18-year-old Man?

Posted: 2011/04/16 in Classroom Teacher, Education, High School, Media, Students
Tags: ,

The yearbook deadline was the next day. I should have left it to the students, but I picked up the good camera and went out to the courtyard to get pictures of three more seniors to fill out a page layout. A tall boy stopped me to ask if he could get a yearbook portrait taken. I told him those were done last fall but offered him a way to get into the book. All he had to do was answer a question about what he would remember from high school. I snapped his picture.

Two weeks later this same boy was shot getting off a bus. He’s still in the hospital with one bullet in his arm and one in his abdomen. He’s out of danger now but will need time to recuperate.

Of course word spread throughout the high school. The same day I first heard the news one of my students told me this boy was sprayed with ten bullets (not true).

From the start this boy was labeled a “problem” student. He created problems. He was a problem. He couldn’t focus in class and most days he was disruptive. He disappeared from school for long stretches of time. Even as a freshman he already had a parole officer.

As a freshman he was shorter than me. He was shorter than most of his classmates and took on a role typical of “the little guy.” He was the joker. Starved for attention, he wasn’t the angry thug. He was thug lite, quick with a smile and wanting to get other people to smile.

He started 10th grade taller than me. He’d stop by my room sometimes to visit, but soon after I stopped seeing him. I wasn’t certain whether he was still registered at our school. Other students needed my attention. I had other students to worry about as I had worried about him.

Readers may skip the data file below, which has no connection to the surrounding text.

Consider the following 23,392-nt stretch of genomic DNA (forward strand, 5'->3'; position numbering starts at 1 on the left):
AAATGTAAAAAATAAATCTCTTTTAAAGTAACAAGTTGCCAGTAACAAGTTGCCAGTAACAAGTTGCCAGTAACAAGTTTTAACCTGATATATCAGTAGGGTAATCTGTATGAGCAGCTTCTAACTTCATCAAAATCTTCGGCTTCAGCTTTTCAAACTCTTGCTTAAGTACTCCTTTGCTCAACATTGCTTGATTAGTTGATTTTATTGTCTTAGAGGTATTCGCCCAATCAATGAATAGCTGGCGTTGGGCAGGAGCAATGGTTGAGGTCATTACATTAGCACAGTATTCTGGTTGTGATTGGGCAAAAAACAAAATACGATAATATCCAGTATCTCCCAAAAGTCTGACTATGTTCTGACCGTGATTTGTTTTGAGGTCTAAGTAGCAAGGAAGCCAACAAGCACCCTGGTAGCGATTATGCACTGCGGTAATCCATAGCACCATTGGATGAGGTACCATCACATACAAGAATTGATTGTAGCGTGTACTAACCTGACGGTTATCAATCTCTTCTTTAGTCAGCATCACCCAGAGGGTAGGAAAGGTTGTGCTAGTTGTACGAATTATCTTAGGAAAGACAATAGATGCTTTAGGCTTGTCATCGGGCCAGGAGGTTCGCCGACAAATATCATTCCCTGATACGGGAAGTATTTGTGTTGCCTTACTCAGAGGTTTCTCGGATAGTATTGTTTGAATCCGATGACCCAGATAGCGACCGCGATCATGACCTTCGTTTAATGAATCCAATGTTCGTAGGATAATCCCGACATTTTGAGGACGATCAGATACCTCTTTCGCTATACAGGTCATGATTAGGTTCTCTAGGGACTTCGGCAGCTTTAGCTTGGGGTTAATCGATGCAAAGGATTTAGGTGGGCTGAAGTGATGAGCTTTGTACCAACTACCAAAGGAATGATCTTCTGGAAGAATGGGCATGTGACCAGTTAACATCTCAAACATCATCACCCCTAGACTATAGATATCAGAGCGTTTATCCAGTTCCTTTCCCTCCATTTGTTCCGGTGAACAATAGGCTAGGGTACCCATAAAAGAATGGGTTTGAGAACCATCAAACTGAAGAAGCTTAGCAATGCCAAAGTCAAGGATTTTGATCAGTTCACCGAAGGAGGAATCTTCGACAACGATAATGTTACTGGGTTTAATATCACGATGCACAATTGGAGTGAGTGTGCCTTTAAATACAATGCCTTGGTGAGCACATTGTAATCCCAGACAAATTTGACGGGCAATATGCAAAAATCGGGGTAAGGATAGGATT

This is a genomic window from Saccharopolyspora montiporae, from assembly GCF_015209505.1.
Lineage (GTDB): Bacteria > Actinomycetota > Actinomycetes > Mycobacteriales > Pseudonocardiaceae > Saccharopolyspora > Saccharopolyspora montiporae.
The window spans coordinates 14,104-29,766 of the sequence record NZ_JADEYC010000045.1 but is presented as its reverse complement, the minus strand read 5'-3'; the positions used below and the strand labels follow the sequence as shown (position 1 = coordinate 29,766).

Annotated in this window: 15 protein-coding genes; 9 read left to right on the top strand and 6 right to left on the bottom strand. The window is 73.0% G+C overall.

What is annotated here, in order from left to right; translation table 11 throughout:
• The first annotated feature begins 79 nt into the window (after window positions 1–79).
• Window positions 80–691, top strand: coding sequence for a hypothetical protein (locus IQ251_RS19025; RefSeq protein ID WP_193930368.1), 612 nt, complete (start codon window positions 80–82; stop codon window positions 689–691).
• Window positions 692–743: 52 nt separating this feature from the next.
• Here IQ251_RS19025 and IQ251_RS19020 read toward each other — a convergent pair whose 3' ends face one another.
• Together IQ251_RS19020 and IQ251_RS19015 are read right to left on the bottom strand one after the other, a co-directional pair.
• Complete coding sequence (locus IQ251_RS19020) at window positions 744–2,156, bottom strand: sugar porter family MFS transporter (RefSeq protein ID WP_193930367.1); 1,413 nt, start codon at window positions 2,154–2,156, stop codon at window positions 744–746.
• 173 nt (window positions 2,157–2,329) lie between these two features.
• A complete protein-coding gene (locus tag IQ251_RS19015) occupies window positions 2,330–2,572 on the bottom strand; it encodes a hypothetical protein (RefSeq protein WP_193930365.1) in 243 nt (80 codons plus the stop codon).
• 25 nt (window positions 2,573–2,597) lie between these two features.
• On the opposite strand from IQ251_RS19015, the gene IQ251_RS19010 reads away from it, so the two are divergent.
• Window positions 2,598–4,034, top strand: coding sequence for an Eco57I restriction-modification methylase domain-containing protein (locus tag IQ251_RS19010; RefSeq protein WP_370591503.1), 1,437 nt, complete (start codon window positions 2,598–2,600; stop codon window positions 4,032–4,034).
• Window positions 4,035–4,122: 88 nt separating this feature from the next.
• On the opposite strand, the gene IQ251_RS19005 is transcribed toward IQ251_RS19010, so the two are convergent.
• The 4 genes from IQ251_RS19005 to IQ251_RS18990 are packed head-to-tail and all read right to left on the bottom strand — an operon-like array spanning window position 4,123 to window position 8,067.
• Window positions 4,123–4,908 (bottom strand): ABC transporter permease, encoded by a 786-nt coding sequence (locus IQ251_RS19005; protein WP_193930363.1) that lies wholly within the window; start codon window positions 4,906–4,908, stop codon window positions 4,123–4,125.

When he was my student I wondered what the future had in store for him? Would he mature and be disciplined enough for the job market? Would his math and reading skills improve enough? Or would he be swallowed up by life on the streets. I have other students now and I ask myself the same question: What future do they see for themselves? I’ve never gotten an answer to that question.

Another teacher was talking about the newspaper article she read about the shooting that left our student in the hospital. She couldn’t get over the newspaper calling him an “18-year-old man.” The truth is none of us had ever thought of him as a “man.”

Old enough to vote. Old enough to go into the military. Old enough to get shot walking out of a bus. And in my eyes still just a boy.

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